Elegance, style and class with roomy, comfortable accommodations.
by Mitch McCullough
Base Price $22,145
As Tested $26,885
With its bold grille and fluid lines, the Chrysler Concorde remains a pretty car. It's also surprisingly functional with a comfortable, roomy interior.
Chrysler has refined the Concorde's suspension for 2000 for a quieter, smoother ride. Variable-assist, speed-sensitive steering is now standard on the LXi model.
Chrysler's Concorde shares platforms with the European-styled Chrysler 300M, luxurious Chrysler LHS and sporty Dodge Intrepid. But the Concorde offers unique styling. The Intrepid is a full 5 inches shorter than the Concorde. The upscale LHS shares Concorde's basic shape, but adds a range of luxury touches and more than $2,000 to the bottom line. The shorter 300M is the sportiest of the bunch, with a high-performance powertrain and suspension package. For many buyers, the Concorde is likely to hit the mark. It offers a wonderful balance of elegance, performance, handling, roominess and value.
Two models are available: Concorde LX ($22,145) comes with a 200-horsepower 2.7-liter dohc 24v V6, a cloth interior and a high level of standard equipment. Concorde LXi ($26,385) gets a 225-horsepower 3.2-liter sohc 24v V6, leather seating surfaces, anti-lock brakes, traction control and a 120-watt AM/FM/CD/cassette stereo.
At first glance, the eye is immediately drawn to the Concorde's grille. The massive, oversized grille is reminiscent of Jaguar. It's a classic design that serves the Concorde with distinction. The lack of a visible front bumper adds to the elegance of the design. Above the grille sits the Chrysler division's retro-looking winged emblem. Large, kidney-shaped headlights are jewel-like in appearance. The sloping cowl sweeps into a steeply raked windshield. The sculptured sheet metal features a minimum of body cladding. Instead, there is great nuance to the metal, which rolls and undulates like a work of art.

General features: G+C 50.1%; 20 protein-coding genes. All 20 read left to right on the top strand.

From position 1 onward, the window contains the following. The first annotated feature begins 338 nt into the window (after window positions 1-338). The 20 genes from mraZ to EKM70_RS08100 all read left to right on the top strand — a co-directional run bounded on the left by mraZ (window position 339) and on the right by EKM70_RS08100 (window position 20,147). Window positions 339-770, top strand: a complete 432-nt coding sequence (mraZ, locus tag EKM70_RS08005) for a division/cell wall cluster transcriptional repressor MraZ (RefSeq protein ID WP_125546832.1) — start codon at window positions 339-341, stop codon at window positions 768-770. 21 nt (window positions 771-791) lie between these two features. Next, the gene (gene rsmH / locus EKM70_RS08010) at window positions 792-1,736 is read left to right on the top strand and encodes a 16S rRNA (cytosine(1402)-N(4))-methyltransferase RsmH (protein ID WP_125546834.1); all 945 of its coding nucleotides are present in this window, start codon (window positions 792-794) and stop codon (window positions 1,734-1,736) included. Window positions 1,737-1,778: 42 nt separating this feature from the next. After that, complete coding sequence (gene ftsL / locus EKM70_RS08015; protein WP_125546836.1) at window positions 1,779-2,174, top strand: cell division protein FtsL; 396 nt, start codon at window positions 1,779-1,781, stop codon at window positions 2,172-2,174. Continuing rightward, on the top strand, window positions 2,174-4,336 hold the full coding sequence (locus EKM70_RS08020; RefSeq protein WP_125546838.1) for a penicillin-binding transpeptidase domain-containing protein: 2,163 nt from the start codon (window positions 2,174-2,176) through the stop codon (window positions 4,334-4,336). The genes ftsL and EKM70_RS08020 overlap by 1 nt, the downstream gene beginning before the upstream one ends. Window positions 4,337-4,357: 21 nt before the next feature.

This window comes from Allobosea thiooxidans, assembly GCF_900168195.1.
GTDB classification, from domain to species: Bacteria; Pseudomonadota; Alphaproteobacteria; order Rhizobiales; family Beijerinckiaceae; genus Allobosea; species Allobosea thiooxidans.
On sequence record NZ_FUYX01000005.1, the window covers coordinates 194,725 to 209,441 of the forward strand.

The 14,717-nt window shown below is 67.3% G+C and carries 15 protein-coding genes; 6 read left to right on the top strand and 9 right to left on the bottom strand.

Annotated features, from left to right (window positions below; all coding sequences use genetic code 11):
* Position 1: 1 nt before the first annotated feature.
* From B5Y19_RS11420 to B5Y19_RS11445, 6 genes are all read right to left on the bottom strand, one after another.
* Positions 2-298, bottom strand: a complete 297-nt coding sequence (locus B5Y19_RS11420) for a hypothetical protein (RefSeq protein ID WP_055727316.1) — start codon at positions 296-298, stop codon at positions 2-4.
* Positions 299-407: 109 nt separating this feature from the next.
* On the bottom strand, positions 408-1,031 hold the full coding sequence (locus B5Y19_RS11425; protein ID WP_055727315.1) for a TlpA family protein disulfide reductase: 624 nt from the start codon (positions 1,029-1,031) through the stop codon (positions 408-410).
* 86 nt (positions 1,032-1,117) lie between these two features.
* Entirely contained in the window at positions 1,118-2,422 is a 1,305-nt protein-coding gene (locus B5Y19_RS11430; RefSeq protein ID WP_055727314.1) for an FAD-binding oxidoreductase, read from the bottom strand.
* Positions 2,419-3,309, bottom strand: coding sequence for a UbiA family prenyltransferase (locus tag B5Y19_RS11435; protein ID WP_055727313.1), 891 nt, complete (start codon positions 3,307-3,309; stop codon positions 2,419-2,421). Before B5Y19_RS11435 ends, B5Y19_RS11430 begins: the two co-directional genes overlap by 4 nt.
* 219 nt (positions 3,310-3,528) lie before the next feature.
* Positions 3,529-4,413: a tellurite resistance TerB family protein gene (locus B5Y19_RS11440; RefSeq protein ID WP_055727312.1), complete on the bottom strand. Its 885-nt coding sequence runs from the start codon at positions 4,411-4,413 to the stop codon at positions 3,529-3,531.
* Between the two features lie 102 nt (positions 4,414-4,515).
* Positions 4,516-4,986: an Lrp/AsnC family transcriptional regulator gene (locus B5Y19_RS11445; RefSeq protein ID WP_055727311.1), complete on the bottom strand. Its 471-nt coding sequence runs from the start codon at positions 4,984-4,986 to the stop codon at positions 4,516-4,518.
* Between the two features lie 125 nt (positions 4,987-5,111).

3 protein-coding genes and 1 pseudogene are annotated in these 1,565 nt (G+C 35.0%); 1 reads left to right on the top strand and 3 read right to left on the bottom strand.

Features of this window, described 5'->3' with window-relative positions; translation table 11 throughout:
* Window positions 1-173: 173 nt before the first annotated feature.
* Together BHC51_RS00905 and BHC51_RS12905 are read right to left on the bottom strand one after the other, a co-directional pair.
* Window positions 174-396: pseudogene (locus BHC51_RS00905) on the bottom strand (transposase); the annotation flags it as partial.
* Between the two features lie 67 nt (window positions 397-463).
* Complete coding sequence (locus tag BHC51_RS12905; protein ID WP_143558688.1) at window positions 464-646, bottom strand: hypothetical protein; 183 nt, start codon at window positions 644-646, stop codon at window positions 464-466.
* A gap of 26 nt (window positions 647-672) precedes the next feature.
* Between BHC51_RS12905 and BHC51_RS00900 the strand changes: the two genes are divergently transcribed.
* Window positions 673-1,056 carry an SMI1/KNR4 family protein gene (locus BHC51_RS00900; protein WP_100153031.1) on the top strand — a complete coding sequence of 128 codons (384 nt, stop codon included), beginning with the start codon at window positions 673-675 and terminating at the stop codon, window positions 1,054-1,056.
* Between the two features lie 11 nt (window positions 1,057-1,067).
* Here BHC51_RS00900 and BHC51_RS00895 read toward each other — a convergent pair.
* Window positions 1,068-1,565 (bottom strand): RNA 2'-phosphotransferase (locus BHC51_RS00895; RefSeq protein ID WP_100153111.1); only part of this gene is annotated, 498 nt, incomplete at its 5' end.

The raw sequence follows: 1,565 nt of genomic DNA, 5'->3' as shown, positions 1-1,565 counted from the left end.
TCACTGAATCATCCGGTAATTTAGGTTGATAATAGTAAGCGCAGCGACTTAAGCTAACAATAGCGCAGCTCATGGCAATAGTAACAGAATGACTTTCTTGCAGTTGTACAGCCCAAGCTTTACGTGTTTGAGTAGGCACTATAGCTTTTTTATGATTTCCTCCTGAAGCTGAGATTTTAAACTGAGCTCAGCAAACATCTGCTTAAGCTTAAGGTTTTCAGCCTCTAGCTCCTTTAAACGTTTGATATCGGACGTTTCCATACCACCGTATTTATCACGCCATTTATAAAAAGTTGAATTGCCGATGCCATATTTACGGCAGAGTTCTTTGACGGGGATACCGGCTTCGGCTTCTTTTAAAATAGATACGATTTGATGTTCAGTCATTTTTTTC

Concorde's interior design is spacious and creative. The quality of the materials is high, much better than the previous-generation Concorde. Colors match well, and gaps have been minimized. Nowhere is that more obvious than in the space where doors and dashboard come together. On the old cars, this used to be a yawning chasm. Big doors open wide to aid getting in and out of the seats, but the steeply raked windshield and A-pillars make this out a bit awkward. Relatively low side-bolsters make sliding into place easy.
Once inside, the Concorde reveals a roomy cabin. The cab-forward concept puts a tight squeeze under the hood but maximizes passenger space. There's lots of room inside. Concorde comes standard with an eight-way, power-adjustable driver's bucket seat with a manually adjustable lumbar support. (A front bench seat is available as a $100 option that increases seating to 6 passengers; it comes packaged with a column shifter instead of a console shifter.) The standard bucket seats provide good back and lateral support and the detailing of the fabric is world class. Leather seating surfaces are standard on the LXi and are part of a $760 package on the LX that includes cast-aluminum wheels.
The rear seats are spacious and comfortable. There's a cavernous 18.7 cubic feet of trunk space. The trunk hinges fold cleanly out of the way instead of intruding into the trunk compartment and crushing your cargo. A pass-through compartment provides an easy way to carry skies in the trunk. The lift-over height is high, however, which makes loading up a week's worth of groceries or heavy items a bit more work.
If there's a downside to the Concorde's sleek exterior styling it's the fact that visibility is slightly reduced. It takes some time to get the feel of the front end to know precisely where the out-of-sight front bumper is. And it takes a bit of getting used to the view out of the small rear window, too. Fortunately, it comes with big side mirrors.